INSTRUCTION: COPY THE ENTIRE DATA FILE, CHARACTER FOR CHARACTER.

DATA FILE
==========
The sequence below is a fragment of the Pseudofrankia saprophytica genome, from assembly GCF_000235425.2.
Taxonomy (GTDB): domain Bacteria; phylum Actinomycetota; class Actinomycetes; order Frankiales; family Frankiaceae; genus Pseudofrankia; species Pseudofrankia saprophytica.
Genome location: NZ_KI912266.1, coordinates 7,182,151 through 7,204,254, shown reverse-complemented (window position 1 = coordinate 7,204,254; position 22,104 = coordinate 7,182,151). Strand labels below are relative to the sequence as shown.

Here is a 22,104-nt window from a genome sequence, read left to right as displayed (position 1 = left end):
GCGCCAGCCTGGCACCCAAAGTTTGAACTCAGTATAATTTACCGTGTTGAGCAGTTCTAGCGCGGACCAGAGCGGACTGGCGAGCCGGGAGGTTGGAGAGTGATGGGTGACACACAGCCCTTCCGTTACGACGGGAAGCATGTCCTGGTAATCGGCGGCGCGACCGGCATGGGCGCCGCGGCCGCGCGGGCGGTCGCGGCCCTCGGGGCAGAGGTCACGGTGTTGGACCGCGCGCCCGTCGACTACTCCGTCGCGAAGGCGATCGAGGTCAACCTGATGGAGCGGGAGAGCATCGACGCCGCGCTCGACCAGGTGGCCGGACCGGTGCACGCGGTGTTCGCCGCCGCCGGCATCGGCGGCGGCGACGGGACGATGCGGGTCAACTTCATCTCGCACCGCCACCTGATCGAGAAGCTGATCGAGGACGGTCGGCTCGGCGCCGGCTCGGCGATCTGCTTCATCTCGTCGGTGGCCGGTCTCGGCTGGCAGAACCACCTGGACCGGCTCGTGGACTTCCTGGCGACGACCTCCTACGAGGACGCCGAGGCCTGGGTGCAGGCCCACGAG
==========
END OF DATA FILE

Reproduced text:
The sequence below is a fragment of the Pseudofrankia saprophytica genome, from assembly GCF_000235425.2.
Taxonomy (GTDB): domain Bacteria; phylum Actinomycetota; class Actinomycetes; order Frankiales; family Frankiaceae; genus Pseudofrankia; species Pseudofrankia saprophytica.
Genome location: NZ_KI912266.1, coordinates 7,182,151 through 7,204,254, shown reverse-complemented (window position 1 = coordinate 7,204,254; position 22,104 = coordinate 7,182,151). Strand labels below are relative to the sequence as shown.

Here is a 22,104-nt window from a genome sequence, read left to right as displayed (position 1 = left end):
GCGCCAGCCTGGCACCCAAAGTTTGAACTCAGTATAATTTACCGTGTTGAGCAGTTCTAGCGCGGACCAGAGCGGACTGGCGAGCCGGGAGGTTGGAGAGTGATGGGTGACACACAGCCCTTCCGTTACGACGGGAAGCATGTCCTGGTAATCGGCGGCGCGACCGGCATGGGCGCCGCGGCCGCGCGGGCGGTCGCGGCCCTCGGGGCAGAGGTCACGGTGTTGGACCGCGCGCCCGTCGACTACTCCGTCGCGAAGGCGATCGAGGTCAACCTGATGGAGCGGGAGAGCATCGACGCCGCGCTCGACCAGGTGGCCGGACCGGTGCACGCGGTGTTCGCCGCCGCCGGCATCGGCGGCGGCGACGGGACGATGCGGGTCAACTTCATCTCGCACCGCCACCTGATCGAGAAGCTGATCGAGGACGGTCGGCTCGGCGCCGGCTCGGCGATCTGCTTCATCTCGTCGGTGGCCGGTCTCGGCTGGCAGAACCACCTGGACCGGCTCGTGGACTTCCTGGCGACGACCTCCTACGAGGACGCCGAGGCCTGGGTGCAGGCCCACGAG